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The Dysart Arms and Bunbury

There are currently 4 comments and 1 photos online for this walk.

The Dysart Arms and Bunbury
Author: pubwalker, Published: 22 Sep 2013 Walk rating : Rating:star1 The Dysart Arms and Bunbury Cheshire pub walkstar1 The Dysart Arms and Bunbury Cheshire pub walkstar1 The Dysart Arms and Bunbury Cheshire pub walkstar0 The Dysart Arms and Bunbury Cheshire pub walkstar0 The Dysart Arms and Bunbury Cheshire pub walk
Cheshire, Taporley
Walk Type: Footpaths and byways
The Dysart Arms and Bunbury
Length: 3 miles,  Difficulty: boot The Dysart Arms and Bunbury Cheshire pub walk boot The Dysart Arms and Bunbury Cheshire pub walk boot The Dysart Arms and Bunbury Cheshire pub walk
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0018_cloudy_with_heavy_rain The Dysart Arms and Bunbury Cheshire pub walkToday's weather
13 °C, Moderate rain, Wind: 9 mph S
Next few days: Hover over icon for more info.
0018_cloudy_with_heavy_rain The Dysart Arms and Bunbury Cheshire pub walk 0004_black_low_cloud The Dysart Arms and Bunbury Cheshire pub walk 0018_cloudy_with_heavy_rain The Dysart Arms and Bunbury Cheshire pub walk 0006_mist The Dysart Arms and Bunbury Cheshire pub walk 0017_cloudy_with_light_rain The Dysart Arms and Bunbury Cheshire pub walk

A 3 mile circular pub walk from the Dysart Arms in Bunbury, Cheshire. The Dysart Arms is a classic English village pub with lovely open fires, lots of old oak and a really pleasant garden. The walking route performs a simple loop around the surrounding countryside with chance to visit the nearby Bunbury Mill, an old watermill, and lots of peaceful stretches through the local fields and pastures.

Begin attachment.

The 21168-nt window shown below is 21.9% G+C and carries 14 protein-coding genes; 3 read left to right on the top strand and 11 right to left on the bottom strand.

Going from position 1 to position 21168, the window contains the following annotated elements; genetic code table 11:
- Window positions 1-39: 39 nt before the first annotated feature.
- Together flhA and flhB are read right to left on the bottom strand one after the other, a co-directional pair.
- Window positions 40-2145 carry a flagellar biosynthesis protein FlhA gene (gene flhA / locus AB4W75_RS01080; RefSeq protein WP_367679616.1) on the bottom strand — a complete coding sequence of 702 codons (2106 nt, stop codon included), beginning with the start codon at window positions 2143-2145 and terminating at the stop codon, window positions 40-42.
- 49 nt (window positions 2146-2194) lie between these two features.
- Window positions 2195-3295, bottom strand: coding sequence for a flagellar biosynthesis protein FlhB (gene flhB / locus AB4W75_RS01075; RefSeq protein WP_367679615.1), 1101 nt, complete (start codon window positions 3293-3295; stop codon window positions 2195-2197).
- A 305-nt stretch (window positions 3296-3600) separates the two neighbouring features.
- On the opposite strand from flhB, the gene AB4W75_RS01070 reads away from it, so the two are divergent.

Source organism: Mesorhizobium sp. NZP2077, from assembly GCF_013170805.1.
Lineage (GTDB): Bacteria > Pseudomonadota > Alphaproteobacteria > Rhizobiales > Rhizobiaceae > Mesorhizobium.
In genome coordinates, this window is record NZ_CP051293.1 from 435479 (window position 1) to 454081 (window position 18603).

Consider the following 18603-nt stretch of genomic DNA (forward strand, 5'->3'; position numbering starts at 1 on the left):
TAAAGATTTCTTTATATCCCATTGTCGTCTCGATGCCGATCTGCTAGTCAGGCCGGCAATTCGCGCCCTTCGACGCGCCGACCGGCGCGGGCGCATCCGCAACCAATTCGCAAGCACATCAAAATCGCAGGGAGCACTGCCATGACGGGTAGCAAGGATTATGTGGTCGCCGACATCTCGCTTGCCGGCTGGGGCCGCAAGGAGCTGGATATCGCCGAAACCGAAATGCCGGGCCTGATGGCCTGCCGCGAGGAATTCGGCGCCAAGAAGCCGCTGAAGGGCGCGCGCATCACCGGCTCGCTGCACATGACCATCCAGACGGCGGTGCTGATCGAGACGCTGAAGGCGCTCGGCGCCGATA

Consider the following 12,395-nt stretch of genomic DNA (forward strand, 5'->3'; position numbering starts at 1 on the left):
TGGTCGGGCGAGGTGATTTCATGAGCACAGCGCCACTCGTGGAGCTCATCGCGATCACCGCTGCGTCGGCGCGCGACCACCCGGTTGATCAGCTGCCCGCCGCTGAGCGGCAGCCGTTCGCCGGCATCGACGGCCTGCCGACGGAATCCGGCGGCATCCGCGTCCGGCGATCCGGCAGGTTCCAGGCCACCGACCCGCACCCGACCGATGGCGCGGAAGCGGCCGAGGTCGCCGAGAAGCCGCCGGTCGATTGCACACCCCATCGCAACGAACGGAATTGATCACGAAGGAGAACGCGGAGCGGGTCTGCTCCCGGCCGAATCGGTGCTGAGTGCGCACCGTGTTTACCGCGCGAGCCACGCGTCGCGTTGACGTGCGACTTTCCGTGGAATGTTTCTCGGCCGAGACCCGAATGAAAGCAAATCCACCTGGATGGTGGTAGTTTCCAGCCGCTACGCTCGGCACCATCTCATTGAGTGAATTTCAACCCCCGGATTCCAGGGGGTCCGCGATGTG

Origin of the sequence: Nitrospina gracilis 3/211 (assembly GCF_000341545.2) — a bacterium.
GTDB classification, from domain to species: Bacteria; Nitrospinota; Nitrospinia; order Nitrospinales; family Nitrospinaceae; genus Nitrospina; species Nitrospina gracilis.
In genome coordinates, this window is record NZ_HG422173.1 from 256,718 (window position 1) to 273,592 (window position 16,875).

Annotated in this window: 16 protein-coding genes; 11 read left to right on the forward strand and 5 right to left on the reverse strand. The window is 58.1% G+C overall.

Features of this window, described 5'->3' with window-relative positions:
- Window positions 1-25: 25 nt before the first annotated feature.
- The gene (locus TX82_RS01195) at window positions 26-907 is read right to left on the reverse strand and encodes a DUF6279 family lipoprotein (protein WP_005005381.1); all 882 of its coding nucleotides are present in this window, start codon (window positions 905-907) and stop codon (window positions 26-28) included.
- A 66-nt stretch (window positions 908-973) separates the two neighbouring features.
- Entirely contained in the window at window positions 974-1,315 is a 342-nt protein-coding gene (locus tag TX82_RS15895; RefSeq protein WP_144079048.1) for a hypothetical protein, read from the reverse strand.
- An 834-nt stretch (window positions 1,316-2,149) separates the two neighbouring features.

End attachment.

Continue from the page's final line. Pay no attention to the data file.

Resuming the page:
The walk is relatively flat with just a few gentle inclines. The paths are almost all across grass pastures and these can get very muddy after rain so good waterproof boots are a must (along with a change of shoes for the pub!). You will need to negotiate a number of kissing gates plus 11 stiles, some of which are very tall (so may pose a challenge for less able people), and enclosed (so dogs may need a lift over). The large fields you cross are likely to be holding cattle, sheep and horses so take care with dogs. Bunbury Mill is only working on Sunday afternoons in the summer months, so time your walk accordingly if you want to see the mill in action. Allow 1.5 hours.

Bunbury is located south of Taporley and north-west of Nantwich. The walk starts and finishes at the Dysart Arms on Bowes Gate Road. The pub has its own small car park, but at busy times please park in the village streets with consideration for residents. Alternatively you can park at Bunbury Mill (Waypoint One). Approximate post code CW6 9PH.

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Walk Sections

Start to Bunbury Mill
Start to Bunbury Mill

Start point: 53.1185 lat, -2.646 long
End point: 53.118 lat, -2.6396 long

The walk begins from the front door of the pub, standing facing the church. Turn left and follow the road as it swings right following the line of the church yard wall, signed to Bunbury Mill.

The church is dedicated to Saint Boniface and dates mainly from the 14th century, although a church has stood on this site since the 8th century. It is considered to be one of the best architectural examples of its type, built from distinctive red sandstone with a lead and slate roof.

Continue past another church yard on the left and follow the road as it swings gently right passing a triangle of grass on the right. Immediately after this triangle turn right over a stile to enter a large hillside grass pasture (any of the pastures from this point may be holding cattle). With your back to the stile, cross this field between 1 and 2 oc’clock, heading for the centre of the woodland at the far side. Towards the end of the field, the path swings hard left and leads to a stile with a wide gate alongside. Cross the stile and swing right to walk across the circular parking area for Bunbury Mill, passing to the right of red brick mill building itself.